4.2 Books and other one-time publications

Nothing to report

4.3 Oral and Poster Presentations

  1. Invited oral presentation. David Elkouss. Title: Tools for designing quantum networks. Venue and date: 53rd Annual Meeting of the APS Division of Atomic, Molecular and Optical Physics. Focus Session: Quantum Networks: Prospects and Challenges. June 2 2022. Link
  2. Invited oral presentation. David Elkouss, Title: Optimizing small quantum networks,  Venue and date: 4th Seefeld Workshops on Quantum Information Theory. June  28 2022. Link
  3. Invited oral presentation. David Elkouss, Title: Optimizing entanglement distribution in near-term quantum networks,  Venue and date: The 47th EIECE Quantum Information Technology Symposium (QIT47). December 8 2022. Link
  4. Invited oral presentation. David Elkouss, Title: Analytical and numerical bounds on entanglement delivery waiting times,  Venue and date: SPIE Photonics West 2023. January 31 2023. Link
  5. Invited oral presentation. David Elkouss, Title: From the foundations of quantum mechanics to the future quantum internet,  Venue and date: International School on Physics & Allied Disciplines, National Centre for Physics, Islamabad, Pakistan. March 17. Link
  6. Panel presentation.  David Elkouss, Title: Young researcher panel session.  Venue and date: Quantum Innovation 2022. November 29 2022. Link
  7. Poster presentation: Ananda G. Maity, Title: Certifying arbitrary outcome quantum measurement requiring neither entanglement nor any dimensional restriction.  Venue and date: OIST Center for Quantum Technologies Mini Symposium, November 9 2022.
  8. Poster presentation: Ananda G. Maity, Title: Estimating noise in a quantum network,  Venue and date: Moonshot workshop, March 29 2023.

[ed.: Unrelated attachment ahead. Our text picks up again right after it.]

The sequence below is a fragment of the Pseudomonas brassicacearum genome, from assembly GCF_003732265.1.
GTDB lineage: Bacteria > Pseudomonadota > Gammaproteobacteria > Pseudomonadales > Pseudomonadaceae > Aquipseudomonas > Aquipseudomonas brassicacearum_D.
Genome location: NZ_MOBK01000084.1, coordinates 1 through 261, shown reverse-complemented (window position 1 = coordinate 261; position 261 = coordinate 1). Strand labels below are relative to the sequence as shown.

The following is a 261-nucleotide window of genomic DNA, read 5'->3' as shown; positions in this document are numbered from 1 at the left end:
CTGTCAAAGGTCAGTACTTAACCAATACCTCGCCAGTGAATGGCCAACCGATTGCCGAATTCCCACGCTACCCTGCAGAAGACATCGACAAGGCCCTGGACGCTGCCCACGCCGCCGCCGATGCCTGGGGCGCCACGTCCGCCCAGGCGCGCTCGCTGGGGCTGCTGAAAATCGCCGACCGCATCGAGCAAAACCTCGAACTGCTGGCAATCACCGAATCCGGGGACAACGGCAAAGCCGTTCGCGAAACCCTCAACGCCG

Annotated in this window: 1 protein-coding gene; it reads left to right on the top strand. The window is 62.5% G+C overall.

5. Intellectual Property Rights and Other Specific Achievements

Nothing to report

6. Meetings and Events

6.1 Quantum network testbed in Japan

  • Date: November 9, 2022
  • Venue: OIST Campus center building B250
  • Co-organizers: Part of the OIST Center for Quantum Technologies Mini Symposium
  • Speaker: Project Associate Professor Shota Nagayama (Keio University)

6.2 Open problems in continuous variable quantum key distribution

  • Date: December 22, 2022
  • Venue: OIST Campus Center Building B503
  • Speakers: Dr. Ryo Namiki (Gakushuin University)

6.3 Theoretical tools for near-term quantum communications

  • Date: February 17, 2023
  • Venue: OIST Campus L4F01
  • Co-organizers: OIST internal seminar series
  • Speaker: Dr. Ananda G. Maity (OIST)

6.4 Security of quantum key distribution in realistic conditions

  • Date: February 20, 2023
  • Venue: OIST Campus L4E01
  • Speaker: Dr. Guillermo Currás-Lorenzo (Toyama University)

6.5 Towards implementation security of quantum key distribution

  • Date: February 20, 2023
  • Venue: OIST Campus L4E01
  • Speaker: Dr. Margarida Pereira (Toyama University)

7. Other

  • Helped with the production of a video from Veritasium on quantum factoring.